FIG. 5 shows a second alternate embodiment of the weatherstrip or beltstrip 18″. In this alternate embodiment, the cover 30 and the body 40 are substantially identical to weatherstrip 18 of FIGS. 1 through 3. However, the sealing lip 50 with the lower interlocking portion 58 having a clover-leaf cross-sectional shape is replaced with a sealing lip 50′ with a lower interlocking portion 58′ having an elongate cross-sectional shape. The sealing lip 50′ also includes an outer surface 56′ and an inner surface 58′ with a flock-like coating similar to the other embodiments of the invention. The cover 30, the body 40 and the sealing lip 50′ may be assembled in the same manner as the cover 30, the body 40 and the sealing lip 50 of the weatherstrip 18 as described above to form the mechanically interlocked weatherstrip 18″.
It should be readily apparent that the cover 30 and the body 40 of the weatherstrip 18″ may be replaced with the cover 30′ and the body 40′ of the weatherstrip 18′. It should also be readily apparent that the weatherstrip 18″ can be attached to the vehicle 10 in a manner similar to the other embodiments of the invention.
In view of the foregoing, the invention allows versatility of the selection of the separate components to meet the individual style and functional needs of a particular motor vehicle design. In addition, the invention may be made from separate, all-extruded components, or may be a made from a combination of molded and extruded components to provide the most cost-effective method of manufacturing.
While this invention has been described in conjunction with specific embodiments, it is evident that many alternatives, modifications and variations will be apparent to those skilled in the art. Accordingly, the preferred embodiments of the invention as set forth herein are intended to be illustrative, rather than limiting. Various changes may be made without departing from the spirit and scope of the invention as defined in the following claims.
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|U.S. Classification||49/377, 49/440|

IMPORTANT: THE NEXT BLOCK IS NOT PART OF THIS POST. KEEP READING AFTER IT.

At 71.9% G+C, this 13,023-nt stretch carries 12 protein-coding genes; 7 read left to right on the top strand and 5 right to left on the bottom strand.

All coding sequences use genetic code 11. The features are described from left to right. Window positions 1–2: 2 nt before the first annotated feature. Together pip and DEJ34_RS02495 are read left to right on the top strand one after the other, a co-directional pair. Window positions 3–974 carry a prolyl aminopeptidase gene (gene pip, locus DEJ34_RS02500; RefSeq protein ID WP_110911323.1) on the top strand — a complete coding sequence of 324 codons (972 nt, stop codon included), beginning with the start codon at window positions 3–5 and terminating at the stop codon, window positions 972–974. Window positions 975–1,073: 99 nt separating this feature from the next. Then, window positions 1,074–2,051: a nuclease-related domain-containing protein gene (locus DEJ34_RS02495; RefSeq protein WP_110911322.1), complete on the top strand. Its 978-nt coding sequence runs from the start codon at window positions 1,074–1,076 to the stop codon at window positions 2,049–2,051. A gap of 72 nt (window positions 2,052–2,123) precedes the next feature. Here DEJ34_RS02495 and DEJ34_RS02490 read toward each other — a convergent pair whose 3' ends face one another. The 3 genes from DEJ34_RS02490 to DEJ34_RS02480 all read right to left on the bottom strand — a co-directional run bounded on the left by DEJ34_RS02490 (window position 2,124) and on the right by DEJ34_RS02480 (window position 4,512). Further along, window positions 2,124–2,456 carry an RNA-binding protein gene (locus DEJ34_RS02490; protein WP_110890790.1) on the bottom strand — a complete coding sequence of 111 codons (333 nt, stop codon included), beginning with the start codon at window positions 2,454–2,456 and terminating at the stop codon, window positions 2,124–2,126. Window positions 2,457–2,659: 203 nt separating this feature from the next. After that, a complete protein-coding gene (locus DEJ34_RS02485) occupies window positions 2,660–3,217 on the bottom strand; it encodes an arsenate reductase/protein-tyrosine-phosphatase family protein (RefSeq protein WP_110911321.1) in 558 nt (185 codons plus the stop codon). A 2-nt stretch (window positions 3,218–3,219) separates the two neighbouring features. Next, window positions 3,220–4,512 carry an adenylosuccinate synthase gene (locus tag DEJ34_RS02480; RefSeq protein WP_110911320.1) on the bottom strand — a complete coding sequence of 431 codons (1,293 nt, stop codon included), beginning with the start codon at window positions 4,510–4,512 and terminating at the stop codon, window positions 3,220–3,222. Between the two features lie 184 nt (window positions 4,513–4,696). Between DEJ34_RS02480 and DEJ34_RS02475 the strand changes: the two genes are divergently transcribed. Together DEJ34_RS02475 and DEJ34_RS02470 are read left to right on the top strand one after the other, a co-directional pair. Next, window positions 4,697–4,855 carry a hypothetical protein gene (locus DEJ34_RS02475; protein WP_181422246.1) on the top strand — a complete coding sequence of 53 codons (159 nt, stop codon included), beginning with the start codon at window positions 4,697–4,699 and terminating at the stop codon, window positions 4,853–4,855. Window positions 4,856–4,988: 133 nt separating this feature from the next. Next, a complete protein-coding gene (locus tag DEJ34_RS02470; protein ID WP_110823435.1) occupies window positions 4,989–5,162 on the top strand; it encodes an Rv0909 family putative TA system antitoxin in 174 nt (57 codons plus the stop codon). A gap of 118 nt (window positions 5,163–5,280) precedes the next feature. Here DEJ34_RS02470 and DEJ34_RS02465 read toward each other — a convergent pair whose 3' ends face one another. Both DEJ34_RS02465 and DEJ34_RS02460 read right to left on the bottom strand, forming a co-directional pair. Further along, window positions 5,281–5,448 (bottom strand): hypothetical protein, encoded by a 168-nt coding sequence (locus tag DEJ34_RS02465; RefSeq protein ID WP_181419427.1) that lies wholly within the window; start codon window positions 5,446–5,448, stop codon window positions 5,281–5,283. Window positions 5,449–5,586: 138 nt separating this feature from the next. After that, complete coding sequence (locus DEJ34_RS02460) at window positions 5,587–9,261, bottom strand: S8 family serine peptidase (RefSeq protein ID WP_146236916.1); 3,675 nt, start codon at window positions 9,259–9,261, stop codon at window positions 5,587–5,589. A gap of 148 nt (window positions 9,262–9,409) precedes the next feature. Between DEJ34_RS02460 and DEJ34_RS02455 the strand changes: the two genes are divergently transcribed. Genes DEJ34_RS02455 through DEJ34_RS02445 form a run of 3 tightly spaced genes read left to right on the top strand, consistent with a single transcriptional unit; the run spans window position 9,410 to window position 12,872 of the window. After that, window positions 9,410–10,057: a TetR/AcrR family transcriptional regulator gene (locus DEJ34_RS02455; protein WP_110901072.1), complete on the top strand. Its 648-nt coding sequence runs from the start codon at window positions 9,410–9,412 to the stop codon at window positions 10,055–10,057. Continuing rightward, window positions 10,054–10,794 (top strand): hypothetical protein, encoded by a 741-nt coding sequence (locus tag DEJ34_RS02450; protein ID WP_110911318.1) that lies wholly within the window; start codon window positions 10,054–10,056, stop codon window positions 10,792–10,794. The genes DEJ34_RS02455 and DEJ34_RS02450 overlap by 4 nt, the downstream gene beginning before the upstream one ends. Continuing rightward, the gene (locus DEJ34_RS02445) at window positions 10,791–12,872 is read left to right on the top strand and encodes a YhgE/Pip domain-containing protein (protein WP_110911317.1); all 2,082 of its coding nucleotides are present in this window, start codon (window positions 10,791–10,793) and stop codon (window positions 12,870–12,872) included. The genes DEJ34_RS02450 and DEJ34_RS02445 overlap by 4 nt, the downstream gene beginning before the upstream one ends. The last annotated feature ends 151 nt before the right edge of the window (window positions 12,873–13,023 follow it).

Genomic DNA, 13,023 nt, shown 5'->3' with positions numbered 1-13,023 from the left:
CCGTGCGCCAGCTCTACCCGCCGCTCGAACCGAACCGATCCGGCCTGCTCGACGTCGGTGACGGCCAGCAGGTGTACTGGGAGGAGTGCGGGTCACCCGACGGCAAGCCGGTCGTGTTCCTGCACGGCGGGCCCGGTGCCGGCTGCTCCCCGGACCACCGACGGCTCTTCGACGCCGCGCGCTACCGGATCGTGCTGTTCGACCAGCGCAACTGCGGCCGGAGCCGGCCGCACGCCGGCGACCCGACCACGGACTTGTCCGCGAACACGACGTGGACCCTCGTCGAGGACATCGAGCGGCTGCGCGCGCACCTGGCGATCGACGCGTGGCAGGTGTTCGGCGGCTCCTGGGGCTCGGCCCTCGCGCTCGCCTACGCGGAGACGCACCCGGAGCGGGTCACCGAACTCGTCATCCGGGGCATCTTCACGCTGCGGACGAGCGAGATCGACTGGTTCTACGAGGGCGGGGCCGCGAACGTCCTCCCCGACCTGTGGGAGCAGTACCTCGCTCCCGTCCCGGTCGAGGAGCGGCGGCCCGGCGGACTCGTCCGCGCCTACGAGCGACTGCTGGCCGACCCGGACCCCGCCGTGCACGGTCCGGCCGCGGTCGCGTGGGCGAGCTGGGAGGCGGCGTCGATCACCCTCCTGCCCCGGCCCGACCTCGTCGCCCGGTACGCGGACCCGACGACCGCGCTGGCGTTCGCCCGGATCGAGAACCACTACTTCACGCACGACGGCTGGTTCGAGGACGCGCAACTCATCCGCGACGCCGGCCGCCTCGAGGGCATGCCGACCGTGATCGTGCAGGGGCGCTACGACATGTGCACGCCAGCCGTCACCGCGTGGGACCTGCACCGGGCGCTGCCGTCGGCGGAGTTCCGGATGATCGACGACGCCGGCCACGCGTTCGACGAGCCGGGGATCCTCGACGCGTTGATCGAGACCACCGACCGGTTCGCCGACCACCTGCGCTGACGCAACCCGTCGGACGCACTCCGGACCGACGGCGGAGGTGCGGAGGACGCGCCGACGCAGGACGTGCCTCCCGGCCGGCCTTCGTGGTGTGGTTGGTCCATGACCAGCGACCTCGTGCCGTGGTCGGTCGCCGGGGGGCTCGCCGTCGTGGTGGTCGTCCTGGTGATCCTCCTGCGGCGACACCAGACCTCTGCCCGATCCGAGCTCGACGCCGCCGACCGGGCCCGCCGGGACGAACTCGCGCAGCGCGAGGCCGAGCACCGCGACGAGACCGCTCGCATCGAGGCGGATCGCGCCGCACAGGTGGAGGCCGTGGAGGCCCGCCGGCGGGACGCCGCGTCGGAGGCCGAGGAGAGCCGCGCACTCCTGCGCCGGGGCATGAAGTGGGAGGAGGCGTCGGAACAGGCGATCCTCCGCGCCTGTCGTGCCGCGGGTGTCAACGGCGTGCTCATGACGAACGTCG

|International Classification||B60J10/00, B60J10/04, B29C65/78, B29C65/56|
|Cooperative Classification||B29C66/723, B29C66/71, B60J10/16, B29C65/56, B60J10/75, B29C65/567, B29C65/7847, B60J10/265|
|European Classification||B29C65/78F4, B29C65/56H, B60J10/04B, B60J10/00D7B, B29C65/56, B60J10/00C2|
|Oct 1, 1997||AS||Assignment|
Owner name: GENCORP INC., OHIO
Free format text: ASSIGNMENT OF ASSIGNORS INTEREST;ASSIGNOR:VANCE, JAMES RANDALL;REEL/FRAME:009136/0497
Effective date: 19970930
|Oct 21, 2002||AS||Assignment|
Owner name: DEUTSCHE BANK TRUST COMPANY AMERICAS, (FORMERLY KN
Free format text: ASSIGNMENT OF SECURITY INTEREST IN US TRADEMARKS AND PATENTS;ASSIGNOR:GENCORP INC.;REEL/FRAME:013386/0934
Effective date: 20021002
|Sep 10, 2004||AS||Assignment|
Owner name: GDX NORTH AMERICA INC., NEW YORK
Free format text: ASSIGNMENT OF ASSIGNORS INTEREST;ASSIGNOR:GENCORP, INC.;REEL/FRAME:015139/0772
Effective date: 20040831
|May 5, 2005||FPAY||Fee payment|
Year of fee payment: 4
|Feb 1, 2007||AS||Assignment|
Owner name: KOMAGATA HOLDING B.V., NETHERLANDS
Free format text: SECURITY AGREEMENT;ASSIGNOR:GDX NORTH AMERICA, INC.;REEL/FRAME:018837/0277
Effective date: 20070118
|Sep 29, 2008||AS||Assignment|
Owner name: MAPS HOLDINGS, INC., MICHIGAN
Free format text: ASSIGNMENT OF ASSIGNORS INTEREST;ASSIGNOR:KOMAGATA HOLDING B.V.;REEL/FRAME:021590/0580
Effective date: 20071214
|Sep 30, 2008||AS||Assignment|
Owner name: HENNIGES AUTOMOTIVE HOLDINGS, INC., MICHIGAN
Free format text: CHANGE OF NAME;ASSIGNOR:MAPS HOLDINGS, INC.;REEL/FRAME:021603/0275
Effective date: 20080114
|Oct 9, 2008||AS||Assignment|
Owner name: HENNIGES AUTOMOTIVE SEALING SYSTEMS NORTH AMERICA,
Free format text: CHANGE OF NAME;ASSIGNOR:GDX NORTH AMERICA INC.;REEL/FRAME:021651/0352
Effective date: 20080114
|Oct 27, 2008||AS||Assignment|
Owner name: HENNIGES AUTOMOTIVE SEALING SYSTEMS NORTH AMERICA,
Free format text: RELEASE BY SECURED PARTY;ASSIGNOR:HENNIGES AUTOMOTIVE HOLDINGS, INC.;REEL/FRAME:021731/0533
Effective date: 20081024
|Dec 22, 2008||AS||Assignment|
Owner name: BANK OF AMERICA, N.A., NORTH CAROLINA
Free format text: SECURITY AGREEMENT;ASSIGNOR:HENNIGES AUTOMOTIVE SEALING SYSTEMS NORTH AMERICA, INC.;REEL/FRAME:022015/0801
Effective date: 20081031
|Jun 8, 2009||REMI||Maintenance fee reminder mailed|
|Nov 27, 2009||LAPS||Lapse for failure to pay maintenance fees|
|Jan 19, 2010||FP||Expired due to failure to pay maintenance fee|
Effective date: 20091127
|Dec 10, 2010||AS||Assignment|
Owner name: HENNIGES AUTOMOTIVE SEALING SYSTEMS NORTH AMERICA,
Free format text: RELEASE BY SECURED PARTY;ASSIGNOR:BANK OF AMERICA, N.A.;REEL/FRAME:025464/0317
Effective date: 20101130